Too cross to continue my meditation on managing anger…
No doubt I will have recovered myself shortly and then I will compose Part II. In the meantime you can rest assured that at least I am not bullshitting away on here day in day and day out; or, in other words, I do know a little about whereof I write.
Me and anger have been on first name terms for a long time. I used to find it an all-encompassing vehicle for emotional expression.
Feel sad? Be angry
Feel hurt? Be angry
Feel rejected? Be angry
Of course this kind of high octane living was unsustainable. You can’t resolve everything by shouting and shaking your fist; or indeed throwing things and smashing crockery, however good it might feel to release some of the emotional energy in the moment.
What the person who gets angry has to accept is that other people find such voluble acts of emotion frightening. So you may get the thing off your own chest in some fashion, but at the same time you damage not just property but your relationships with others.
By the way this is not a lecture. I know well the feelings of anger that bubble up in one’s gut as a physical response to a challenging situation. What I have learnt over the years is that those physical feelings do not have to drive my behaviour. I have found out the hard way admittedly, but as I see my eldest daughter struggle to manage her quick temper in much the same way I have, I hope that a little of what I have picked up can benefit her, sooner rather than later.
Blood pressure having returned to nearly normal I will resume.
Bearing in mind this: that if I had not called they would merrily have commenced fleecing me by Direct Robbery next month.
So someone answered the phone in the call centre eventually and I explained my problem and she said that this had all been launched by some (deluded) colleague in Sheffield. This must be on the script entitled
What to say when some mug punter rings up to report unwanted insurance policies not taken out viz dogs, teeth, phones, lives etc.
Whatever, I said, I don’t want it.
The script said Even though we will generously shove you 75 whole sterling pounds a night if you are ever tragically and accidentally in hospididddle for up to 9 whole miserable but enriching months?
Even if. I said. I don’t WANT it.
The script replied Even if we dramatically cut the monthly premium from the £7.98 quoted in your unsolicited letter to a paltry £3.99 – right here, right now???
I will admit to a pause here. I listened to a bit of Fat Boy Slim in my head. Could this be value?
But the script proceeded …for the first six months whereafter we will reinstate the original premium quoted you lucky but likelytosoonlosealimb in a horrible accident divbrain.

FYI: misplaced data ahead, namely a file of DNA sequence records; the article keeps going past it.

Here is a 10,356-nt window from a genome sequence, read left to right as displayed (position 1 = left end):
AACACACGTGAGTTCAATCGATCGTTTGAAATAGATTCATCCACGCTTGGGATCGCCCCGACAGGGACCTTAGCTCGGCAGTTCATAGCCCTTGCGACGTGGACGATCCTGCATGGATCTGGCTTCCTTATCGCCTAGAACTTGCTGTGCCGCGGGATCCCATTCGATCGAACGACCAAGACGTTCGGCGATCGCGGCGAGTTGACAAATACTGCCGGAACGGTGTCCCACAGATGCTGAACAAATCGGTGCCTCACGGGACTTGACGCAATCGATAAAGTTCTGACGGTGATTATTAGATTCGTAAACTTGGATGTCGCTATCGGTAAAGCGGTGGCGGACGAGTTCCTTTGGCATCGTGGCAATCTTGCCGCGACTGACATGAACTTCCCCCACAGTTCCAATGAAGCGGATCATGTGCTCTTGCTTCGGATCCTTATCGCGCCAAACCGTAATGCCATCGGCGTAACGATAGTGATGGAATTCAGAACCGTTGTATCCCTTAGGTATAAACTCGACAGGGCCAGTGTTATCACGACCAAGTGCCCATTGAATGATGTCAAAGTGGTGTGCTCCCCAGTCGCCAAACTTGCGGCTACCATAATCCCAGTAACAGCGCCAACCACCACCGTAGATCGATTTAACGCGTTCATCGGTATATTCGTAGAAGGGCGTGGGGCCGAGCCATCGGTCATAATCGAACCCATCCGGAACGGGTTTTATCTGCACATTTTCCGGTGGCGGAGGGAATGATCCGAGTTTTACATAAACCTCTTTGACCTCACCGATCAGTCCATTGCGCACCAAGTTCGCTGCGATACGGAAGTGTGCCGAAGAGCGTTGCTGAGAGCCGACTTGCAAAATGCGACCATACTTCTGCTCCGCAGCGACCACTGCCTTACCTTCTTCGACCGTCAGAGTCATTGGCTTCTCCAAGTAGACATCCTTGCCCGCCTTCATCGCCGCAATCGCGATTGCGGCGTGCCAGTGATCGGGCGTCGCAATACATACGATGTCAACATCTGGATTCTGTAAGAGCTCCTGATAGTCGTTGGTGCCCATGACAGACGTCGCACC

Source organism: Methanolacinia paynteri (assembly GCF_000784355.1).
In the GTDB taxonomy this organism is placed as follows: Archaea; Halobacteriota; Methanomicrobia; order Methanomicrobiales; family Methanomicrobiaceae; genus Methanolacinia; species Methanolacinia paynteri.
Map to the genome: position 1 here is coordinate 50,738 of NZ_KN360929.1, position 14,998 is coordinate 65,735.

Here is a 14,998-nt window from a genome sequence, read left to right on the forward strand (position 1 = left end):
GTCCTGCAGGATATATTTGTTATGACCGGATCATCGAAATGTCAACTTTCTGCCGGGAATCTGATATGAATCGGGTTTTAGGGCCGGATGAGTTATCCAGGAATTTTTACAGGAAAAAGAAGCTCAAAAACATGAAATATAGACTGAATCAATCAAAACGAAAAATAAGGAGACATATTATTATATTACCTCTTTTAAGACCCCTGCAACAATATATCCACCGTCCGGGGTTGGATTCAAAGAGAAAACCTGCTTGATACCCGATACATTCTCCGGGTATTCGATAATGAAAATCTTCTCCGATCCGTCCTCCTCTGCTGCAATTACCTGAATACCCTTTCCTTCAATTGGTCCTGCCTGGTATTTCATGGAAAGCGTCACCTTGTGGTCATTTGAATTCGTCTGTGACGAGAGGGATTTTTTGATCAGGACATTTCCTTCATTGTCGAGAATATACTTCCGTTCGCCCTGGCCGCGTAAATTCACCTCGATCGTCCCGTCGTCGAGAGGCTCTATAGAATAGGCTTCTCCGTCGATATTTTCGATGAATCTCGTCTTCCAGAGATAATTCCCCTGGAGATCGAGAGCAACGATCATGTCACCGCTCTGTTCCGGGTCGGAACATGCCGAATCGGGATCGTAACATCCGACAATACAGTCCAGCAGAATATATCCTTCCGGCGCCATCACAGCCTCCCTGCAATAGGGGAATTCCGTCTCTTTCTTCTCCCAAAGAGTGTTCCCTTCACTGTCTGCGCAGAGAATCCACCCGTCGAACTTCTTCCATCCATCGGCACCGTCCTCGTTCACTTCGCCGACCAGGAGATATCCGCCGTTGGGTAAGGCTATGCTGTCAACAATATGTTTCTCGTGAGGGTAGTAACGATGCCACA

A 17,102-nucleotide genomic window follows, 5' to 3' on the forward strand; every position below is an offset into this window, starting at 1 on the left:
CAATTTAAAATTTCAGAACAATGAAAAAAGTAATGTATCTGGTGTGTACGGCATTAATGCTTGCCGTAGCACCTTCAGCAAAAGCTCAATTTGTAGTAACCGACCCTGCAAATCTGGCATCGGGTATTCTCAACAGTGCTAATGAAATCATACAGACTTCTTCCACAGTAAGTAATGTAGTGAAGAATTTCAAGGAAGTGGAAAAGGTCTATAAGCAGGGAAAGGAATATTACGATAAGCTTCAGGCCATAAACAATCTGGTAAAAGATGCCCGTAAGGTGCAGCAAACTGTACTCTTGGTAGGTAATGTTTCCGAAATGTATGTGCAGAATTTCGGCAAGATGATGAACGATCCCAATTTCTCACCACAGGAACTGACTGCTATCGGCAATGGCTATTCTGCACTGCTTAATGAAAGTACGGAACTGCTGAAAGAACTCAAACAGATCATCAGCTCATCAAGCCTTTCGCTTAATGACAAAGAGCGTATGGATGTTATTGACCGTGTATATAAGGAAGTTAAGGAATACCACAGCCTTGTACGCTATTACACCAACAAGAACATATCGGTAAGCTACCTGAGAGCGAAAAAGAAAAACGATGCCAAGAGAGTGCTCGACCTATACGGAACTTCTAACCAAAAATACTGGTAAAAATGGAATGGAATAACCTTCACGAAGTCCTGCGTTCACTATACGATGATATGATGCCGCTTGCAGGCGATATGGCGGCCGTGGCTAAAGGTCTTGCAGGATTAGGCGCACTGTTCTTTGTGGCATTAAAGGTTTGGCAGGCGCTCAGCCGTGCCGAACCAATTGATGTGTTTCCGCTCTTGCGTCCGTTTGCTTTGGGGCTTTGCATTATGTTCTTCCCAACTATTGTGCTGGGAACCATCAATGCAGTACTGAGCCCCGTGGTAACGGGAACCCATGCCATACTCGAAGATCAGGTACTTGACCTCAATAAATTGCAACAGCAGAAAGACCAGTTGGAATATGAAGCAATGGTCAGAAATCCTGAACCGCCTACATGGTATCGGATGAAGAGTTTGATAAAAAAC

I am trying not to do my best Tourette’s inspired swearing by this point, but I said, no I still don’t want it. Not interested, not ever going to have an accident. I am a careful person what risk assesses everyTHING and won’t even get on a plane in case the pilot has a bad hair day.
Undeterred scripted chat continues:Even when we are offering to just give you the first three months Free Gratis, not paying a penny and then you can cancel our arses after the period. Although our business models project a good proportion of you dumb consumers will just forget all about it and will pay out via the Direct Robber scheme and live to 80 with no accidental hospitalisation. Ever.
By now I am looking for a cliff to jump off. How many ways? I didn’t ask for it not never and I don’t bloody want it neither. See how I had to resort to double negatives squared there, in the hope this might override the script?
Ok she says (the script) I quite understand. But before I go I have to put down the REASON you don’t want it.
or the Consumer as a Cash Cow but, moo, at least twice as bovine.
I used to have anger management issues, but I’m fine now. Well more or less. It is best described as “losing it” temporarily. For any bystanders I am aware it is pretty loud and unpleasant and perhaps scary and therefore not at all desirable. So I keep a lid on it. For myself it is experienced as hot rage that makes your heart pound and your blood rush as well as the raising of volume and the flinging of things. So, it’s just as well it doesn’t happen much at all any more. An outburst, a proper outburst, is probably a quarterly occurence with mini-blips in-between.
So having worked so hard on this it does not please me when my blood starts rushing and I get all hot and want to shout on account of a letter from my car insurance company that says:
Re: Your Personal Accident Insurance Policy Thank you for taking this out with us…
We now have pleasure in enclosing your policy documents…
As we are giving you the first 3 months FREE…the first monthly premium will be deducted automatically by Direct Debit…
I was expecting a renewal document from them anyway for the car, but not this. I have not asked for this insurance and what they have done is transferred my banking details from my car insurance onto a new document I didn’t ask for and called it a Direct Debit. So obviously I had to call them, and the way the conversation unfolded has made my blood boil, literally.
So when I have cooled down I might manage to type the rest, but before I do let me just say this.
I know I didn’t ask for this damn insurance policy because most insurance is a bloody scam and consumers are just frightened or browbeaten into paying for nefarious policies for everything from mobile phones to false teeth, all of which keeps the bloated insurance industry afloat when they are just a bunch of bandits. And you should go and cancel every policy that is not strictly necessary or required by law and see how it doesn’t affect your life and how much more money you have to use more wisely.